### bc: an arbitrary precision numeric processing language

October 11th, 2007 edited by Alexey Beshenov**Article submitted by Markus Grunwald. We are running out of articles! Please help DPOTD and submit good articles about software you like!**

Debian currently offers 84 packages that mention “calculator” (`apt-cache search calculator | wc -l`). An alternative to the more eye-candy-heavy calculators on offer is `bc`. bc has no fancy GUI, but is instead console-based and allows a simple mathematical language, making it really fast and programmable.

### Everyday use

By default, bc behaves quite unhelpfully: zero digits and no predefined functions such as sin, cos, log etc. You can remedy this by calling `bc` with the `-l` parameter, so that it uses the standard math library. Instead of always typing “`bc -l`”, you can use the fact that `bc` reads the environment variable `BC_ENV_ARGS`. So for all the `bash` guys: add an `export BC_ENV_ARGS=-l` to your `~/.bashrc`.

Let’s try the everyday use first: some simple calculations. Just type your expression and complete it with the enter key:

$ bc bc 1.06 Copyright 1991-1994, 1997, 1998, 2000 Free Software Foundation, Inc. This is free software with ABSOLUTELY NO WARRANTY. For details type `warranty'. 850*77.1 <enter> 65535.0

That’s better than Excel 2007! And all of you terminal people will get this answer quicker than every KDE or GNOME user who starts their GUI calculator.

### Custom scale and functions

The scale (total number of decimal digits after the decimal point) of `bc`’s results is 20 when you run it with “`-l`”, but you can set it up to a maximum of 2147483647. So to get a quite good estimate of π, just type:

scale=200 <enter> 4*a(1) <enter> 3.141592653589793238462643383279502884197169399375105820974944592307\ 81640628620899862803482534211706798214808651328230664709384460955058\ 223172535940812848111745028410270193852110555964462294895493038196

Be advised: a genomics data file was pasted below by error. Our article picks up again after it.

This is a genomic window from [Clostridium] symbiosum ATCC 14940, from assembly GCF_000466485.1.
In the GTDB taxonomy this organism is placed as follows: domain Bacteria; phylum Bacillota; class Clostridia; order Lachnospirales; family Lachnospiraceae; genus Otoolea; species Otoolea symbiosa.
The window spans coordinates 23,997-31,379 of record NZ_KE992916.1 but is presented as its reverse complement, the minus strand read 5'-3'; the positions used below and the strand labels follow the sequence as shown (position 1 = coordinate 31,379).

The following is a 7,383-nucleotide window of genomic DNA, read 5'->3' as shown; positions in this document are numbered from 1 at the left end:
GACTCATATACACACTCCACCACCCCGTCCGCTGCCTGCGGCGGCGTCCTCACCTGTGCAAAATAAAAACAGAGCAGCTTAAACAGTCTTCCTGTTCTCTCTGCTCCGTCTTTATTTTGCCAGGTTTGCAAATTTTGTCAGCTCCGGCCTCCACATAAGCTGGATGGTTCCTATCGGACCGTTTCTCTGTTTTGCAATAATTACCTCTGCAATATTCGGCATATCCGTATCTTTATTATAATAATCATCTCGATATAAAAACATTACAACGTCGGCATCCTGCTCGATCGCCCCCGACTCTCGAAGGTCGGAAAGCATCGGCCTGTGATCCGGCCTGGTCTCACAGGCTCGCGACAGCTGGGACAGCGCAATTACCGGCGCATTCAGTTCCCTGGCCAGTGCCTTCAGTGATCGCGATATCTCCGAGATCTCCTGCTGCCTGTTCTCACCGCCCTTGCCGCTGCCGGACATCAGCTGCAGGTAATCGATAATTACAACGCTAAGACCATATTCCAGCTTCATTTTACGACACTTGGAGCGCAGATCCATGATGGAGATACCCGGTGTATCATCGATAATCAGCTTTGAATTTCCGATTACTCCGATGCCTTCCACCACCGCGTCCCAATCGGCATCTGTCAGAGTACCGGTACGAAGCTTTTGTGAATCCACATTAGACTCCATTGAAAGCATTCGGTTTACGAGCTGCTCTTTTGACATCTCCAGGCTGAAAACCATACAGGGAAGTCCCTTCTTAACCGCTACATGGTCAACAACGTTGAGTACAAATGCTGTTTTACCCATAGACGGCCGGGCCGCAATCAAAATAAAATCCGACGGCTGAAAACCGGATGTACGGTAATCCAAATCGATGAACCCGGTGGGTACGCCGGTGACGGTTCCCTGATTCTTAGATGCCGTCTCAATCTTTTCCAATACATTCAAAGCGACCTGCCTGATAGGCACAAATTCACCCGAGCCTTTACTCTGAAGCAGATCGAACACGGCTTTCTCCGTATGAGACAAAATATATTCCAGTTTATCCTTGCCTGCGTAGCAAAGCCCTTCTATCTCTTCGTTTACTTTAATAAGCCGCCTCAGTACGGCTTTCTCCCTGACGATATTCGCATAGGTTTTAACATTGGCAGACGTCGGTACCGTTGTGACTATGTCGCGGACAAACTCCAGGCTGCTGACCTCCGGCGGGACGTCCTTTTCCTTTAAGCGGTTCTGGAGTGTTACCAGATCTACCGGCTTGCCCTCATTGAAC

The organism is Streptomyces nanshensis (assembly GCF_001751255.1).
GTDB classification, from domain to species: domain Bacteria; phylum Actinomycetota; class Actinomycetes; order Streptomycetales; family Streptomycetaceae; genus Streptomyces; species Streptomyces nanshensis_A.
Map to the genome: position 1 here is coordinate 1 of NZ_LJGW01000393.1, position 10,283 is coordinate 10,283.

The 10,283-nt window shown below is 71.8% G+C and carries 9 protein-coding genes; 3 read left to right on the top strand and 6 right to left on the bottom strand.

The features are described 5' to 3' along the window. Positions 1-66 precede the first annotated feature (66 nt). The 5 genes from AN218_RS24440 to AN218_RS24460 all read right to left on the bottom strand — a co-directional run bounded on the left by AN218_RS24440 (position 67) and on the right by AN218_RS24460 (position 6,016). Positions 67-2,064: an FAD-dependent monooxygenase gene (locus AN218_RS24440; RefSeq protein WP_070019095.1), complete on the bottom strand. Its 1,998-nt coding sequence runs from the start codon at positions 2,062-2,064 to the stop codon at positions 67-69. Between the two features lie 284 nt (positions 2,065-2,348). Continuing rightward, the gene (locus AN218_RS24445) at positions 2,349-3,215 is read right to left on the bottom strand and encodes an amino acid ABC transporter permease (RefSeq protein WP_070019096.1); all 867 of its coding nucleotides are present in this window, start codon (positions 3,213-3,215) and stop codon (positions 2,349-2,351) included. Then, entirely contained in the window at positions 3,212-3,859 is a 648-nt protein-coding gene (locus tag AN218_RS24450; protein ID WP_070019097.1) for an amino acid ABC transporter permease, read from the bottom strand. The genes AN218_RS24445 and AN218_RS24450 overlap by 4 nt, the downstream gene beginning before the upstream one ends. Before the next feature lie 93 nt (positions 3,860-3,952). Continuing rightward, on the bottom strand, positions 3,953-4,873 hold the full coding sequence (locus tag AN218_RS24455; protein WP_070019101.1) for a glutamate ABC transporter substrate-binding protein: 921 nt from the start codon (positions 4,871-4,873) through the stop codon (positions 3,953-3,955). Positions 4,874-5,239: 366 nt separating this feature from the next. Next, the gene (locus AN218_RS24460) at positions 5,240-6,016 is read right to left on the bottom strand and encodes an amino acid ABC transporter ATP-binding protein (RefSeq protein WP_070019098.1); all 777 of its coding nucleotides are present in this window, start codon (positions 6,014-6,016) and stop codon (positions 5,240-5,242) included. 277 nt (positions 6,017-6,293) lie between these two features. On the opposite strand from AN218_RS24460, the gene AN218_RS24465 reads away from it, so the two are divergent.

Impressive. But what’s “`a(1)`”? `bc` uses very short names for the trigonometric functions. `a(x)` is the arctangent of `x`. For all of you who like longer names, you can define your own function and write it in a file. Add this file to your `BC_ENV_ARGS` and it will be read every time you start `bc`. The best thing to do is to get `extensions.bc` from http://x-bc.sourceforge.net/extensions_bc.html.

My `BC_ENV_ARGS` looks like this:

$ echo $BC_ENV_ARGS -q -l /home/gru/.bc/extensions.bc

`extensions.bc` defines several functions by the names people normally know them, for example:

define sin(x) { return (s(x)) }

This way, you can define your own function. I have to convert ratios to decibel and use this quite often:

define db(x,y) { return 20*log(x/y); }

### Converting to other bases

`bc` can convert from and to arbitrary number bases. Say you want to convert from decimal to hexadecimal. Set the output base `obase` to 16:

obase=16 <enter> 10 A

And of course, you can calculate with these numbers too:

10/7 1.6DB6DB6DB6DB6DB6B

You can set the input base too:

ibase=16 <enter> A/2 5 sin(AFFE) <enter> -.B1F4021654E454E72

I leave the interpretation to the user ;)

### Use in shell scripts

Bash is a nice shell, but when it comes to complex calculations `$(())` won’t do the job. `bc` can help:

$ a=$( echo "l(1024)/l(2)" | bc ) $ echo $a 10

### Conclusion

I searched quite long for the ideal calculator for me. After trying several GUI calculators, I didn’t find mine. Then I tried `bc` and it’s perfect for me. I hope you will like it too.

`bc` is available from Oldstable to Unstable in Debian and Ubuntu Dapper, Edgy, Feisty and Gutsy.

October 11th, 2007 at 8:27 am

Hey, thats actually pretty cool! I also found that you can make handy scipts with that (probably in some manual too).

#!/usr/bin/bc -q

define succ(x)

{

return x+1;

}

“2nd succesor of 1 = ”

succ(succ(1))

quit

October 11th, 2007 at 8:56 am

Great!

October 11th, 2007 at 9:57 pm

Python can be lauched instantly and can also be used as a calculator.

October 12th, 2007 at 2:30 pm

Thanks for another entry on this awesome website!

Actually this is one of the very few tools which I have been using for a longer time. Just in contrast to all those other fancy applications and gadgets I would never have found by myself…

Btw, I do also appreciate those fun tools like cowtalk/cowthink which was presented some time ago. Since then, a little cow has been reading fortune cookies to me and other server users every six hours ;)…